DOCD-8009 Mississippi String Bands Vol. 1 (1928-1935)
Floyd Ming & His Pep Seppers: Hoyt Ming, fiddle; Troy Ming, mandolin; Rozelle Ming, guitar; A.D. Coggin, calls on ï¿½Indian War Whoopï¿½.
Carter Brothers & Son; George Carter: vocal, fiddle; Andrew Carter, fiddle; Jimmie Carter, guitar.
Red Whitehaed & Dutch Coleman: Red Whitehead, harmonica; Dutch Coleman, guitar.
Freenyï¿½s Barn Dance Band: Leslie Freeny, fiddle, Hendrix Freeny, fiddle; Cleveland Freeny, mandolin; S. Carlton Freeny, tenor banjo; Fonzo Cannon, vocal, guitar.
The Freeny Harmonizers: Ira Ellis, fiddle; S. Carlton Freeny, tenor banjo; Neal Babb, vocal, guitar.
Genres: Old Timey, Vintage Country, Country fiddle, Country harmonica, Mississippi country.
Informative booklet notes by Tony Russell.
Abridged from booklet notes.
Mississippi fiddle music of the ’20s and ’30s is a hauntingly unusual dialect of old-time music. It differed from contemporary South-eastern styles in both grammar and vocabulary: it offered almost no role to the five-string banjo and, while it embraced a good deal of standard Southern fiddle repertoire, it had much too that was peculiar to it, such as oddly transformed Old World polkas and hornpipes, and a deep vein of blues.
FLOYD MING & HIS PEP STEPPERS were from Tupelo in Lee County in northeast Mississippi. Fiddler Hoyt Ming was 21 when the band recorded and had been playing for about six years, latterly with his wife Rozelle on guitar and his brother Troy on mandolin – the group heard here, with Andrew Coggin, an older man from nearby Nettleton, calling the dance figures on Old Red and White Mule. The first tune of the session was his speciality, Indian War Whoop, with its ghostly hollering in unison with the fiddle. Over the muzzy strum of mandolin and guitar Ming etched small repetitive patterns, creating a strange and personal music which he was still dispensing 50 years later.
Based in the adjoining Monroe County, around Amory and Aberdeen, the CARTER BROTHERS & SON seem to come from a different musical world. Part of the reason was age: George Carter, the lead fiddler, was approaching 60. The second fiddler was George’s brother Andrew. “He was what they call a scientific fiddler,” said Jimmie Carter. “We carried him on account of my daddy thought that he could do the singing and help him out with the fiddling… but the little old microphone wouldn’t take his voice at all. Some wild and magnificent twin fiddling is preserved in these unfettered performances. Leather Breeches was one of George’s best tunes, often winning him a prize in the fiddling contests at the Aberdeen Opera House. An intermission for harmonica and guitar is provided by RED WHITEHEAD & DUTCH COLEMAN. Whitehead, the harmonica-player, was from Booneville in Prentiss County (on the other side of Lee), and was recalled by Harmonica Frank Floyd from nearby Pontotoc.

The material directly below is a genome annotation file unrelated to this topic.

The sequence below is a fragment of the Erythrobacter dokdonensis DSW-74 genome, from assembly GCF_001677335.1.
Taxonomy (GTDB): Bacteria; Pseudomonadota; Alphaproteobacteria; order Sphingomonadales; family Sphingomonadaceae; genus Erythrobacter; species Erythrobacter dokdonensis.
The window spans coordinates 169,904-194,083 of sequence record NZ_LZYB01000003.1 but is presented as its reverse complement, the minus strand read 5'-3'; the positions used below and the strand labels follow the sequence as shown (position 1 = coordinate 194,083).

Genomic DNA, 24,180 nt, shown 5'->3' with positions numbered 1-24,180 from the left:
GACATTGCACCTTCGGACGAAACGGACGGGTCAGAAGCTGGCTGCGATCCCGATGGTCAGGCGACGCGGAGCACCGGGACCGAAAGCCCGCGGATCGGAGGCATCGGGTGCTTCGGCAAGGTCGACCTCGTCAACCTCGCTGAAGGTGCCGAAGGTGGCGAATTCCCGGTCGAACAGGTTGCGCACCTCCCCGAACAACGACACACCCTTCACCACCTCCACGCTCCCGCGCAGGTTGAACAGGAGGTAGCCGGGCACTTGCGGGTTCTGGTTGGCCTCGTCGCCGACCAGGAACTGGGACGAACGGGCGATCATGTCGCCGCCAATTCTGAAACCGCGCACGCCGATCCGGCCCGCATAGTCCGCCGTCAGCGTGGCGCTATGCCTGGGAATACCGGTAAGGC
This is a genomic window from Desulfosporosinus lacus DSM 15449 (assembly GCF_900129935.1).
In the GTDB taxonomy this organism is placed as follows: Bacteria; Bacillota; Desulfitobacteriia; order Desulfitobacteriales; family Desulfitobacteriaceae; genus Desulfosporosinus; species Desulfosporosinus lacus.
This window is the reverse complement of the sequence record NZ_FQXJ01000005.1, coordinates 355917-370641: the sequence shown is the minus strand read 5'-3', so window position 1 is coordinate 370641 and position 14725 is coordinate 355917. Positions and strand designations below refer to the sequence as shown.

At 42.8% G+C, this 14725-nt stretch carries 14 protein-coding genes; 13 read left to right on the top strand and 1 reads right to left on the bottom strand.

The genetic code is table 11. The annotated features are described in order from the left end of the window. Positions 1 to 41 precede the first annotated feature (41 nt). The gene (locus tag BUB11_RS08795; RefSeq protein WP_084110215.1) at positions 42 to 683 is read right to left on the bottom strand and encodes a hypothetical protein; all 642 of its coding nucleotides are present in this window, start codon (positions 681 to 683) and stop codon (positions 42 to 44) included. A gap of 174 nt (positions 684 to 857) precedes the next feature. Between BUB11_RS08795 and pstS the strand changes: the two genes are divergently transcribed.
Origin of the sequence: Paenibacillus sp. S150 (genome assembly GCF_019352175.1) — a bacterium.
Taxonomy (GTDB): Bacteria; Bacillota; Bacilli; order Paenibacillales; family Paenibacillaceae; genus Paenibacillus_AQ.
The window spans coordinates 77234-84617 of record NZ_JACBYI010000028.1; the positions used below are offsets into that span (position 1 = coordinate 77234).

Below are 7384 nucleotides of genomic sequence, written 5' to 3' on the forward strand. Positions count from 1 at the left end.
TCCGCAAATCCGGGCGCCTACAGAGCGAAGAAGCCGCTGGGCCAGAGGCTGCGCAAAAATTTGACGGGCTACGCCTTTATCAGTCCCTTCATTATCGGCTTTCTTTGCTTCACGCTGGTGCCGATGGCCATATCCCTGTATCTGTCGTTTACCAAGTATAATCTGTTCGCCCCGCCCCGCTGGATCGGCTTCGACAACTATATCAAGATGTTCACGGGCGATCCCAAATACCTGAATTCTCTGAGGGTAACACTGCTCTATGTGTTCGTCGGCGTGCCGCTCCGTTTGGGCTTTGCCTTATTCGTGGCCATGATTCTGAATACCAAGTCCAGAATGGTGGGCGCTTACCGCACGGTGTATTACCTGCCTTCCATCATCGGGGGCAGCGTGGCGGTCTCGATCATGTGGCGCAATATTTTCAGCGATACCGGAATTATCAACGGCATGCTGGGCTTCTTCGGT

FREENYï¿½S BARN DANCE BAND came from the music-rich Central Mississippi area around Leake County, hailing from the community of Freeny outside Carthage. Fiddler Leslie Freeny began playing in his teens with his cousin Hendrix Freeny on harmony fiddle and guitarist A. F. “Fonzo” Cannon, later joined by a younger cousin, Carlton Freeny, on tenor banjo. These are among the greatest treasures of Mississippi fiddle music, not only because of their rarity. Sullivan’s Hollow was named for a place in neighbouring Scott County about which many ghost stories used to be told – “as a kid,” Carlton Freeny told me, “I used to be afraid to go through the area” – and derives a fittingly eerie atmosphere from the deep, hollow sound of the fiddles over the hypnotic strum of the rhythm instruments. The twin fiddling on the waltz Don’t You Remember The Time is even more sombre, but Mississippi Square Dance is livelier; the second part is the well-known “Sally Ann”. Croquet Habits is a bowdlerised title for the song “Cocaine Habit” or “Take A Whiff On Me”, previously recorded by both the Memphis Jug Band and Charlie Poole.
THE FREENY HARMONIZERS were formed about 1931, a show band with brass, reeds, piano and drums, but were stripped down to a trio for the 1935 Jackson session. Ira Ellis is a hot, bluesy fiddler, and the march-like Podunk Toddle has a brash confidence a world apart from the shimmering melancholy of “Sullivan’s Hollow”.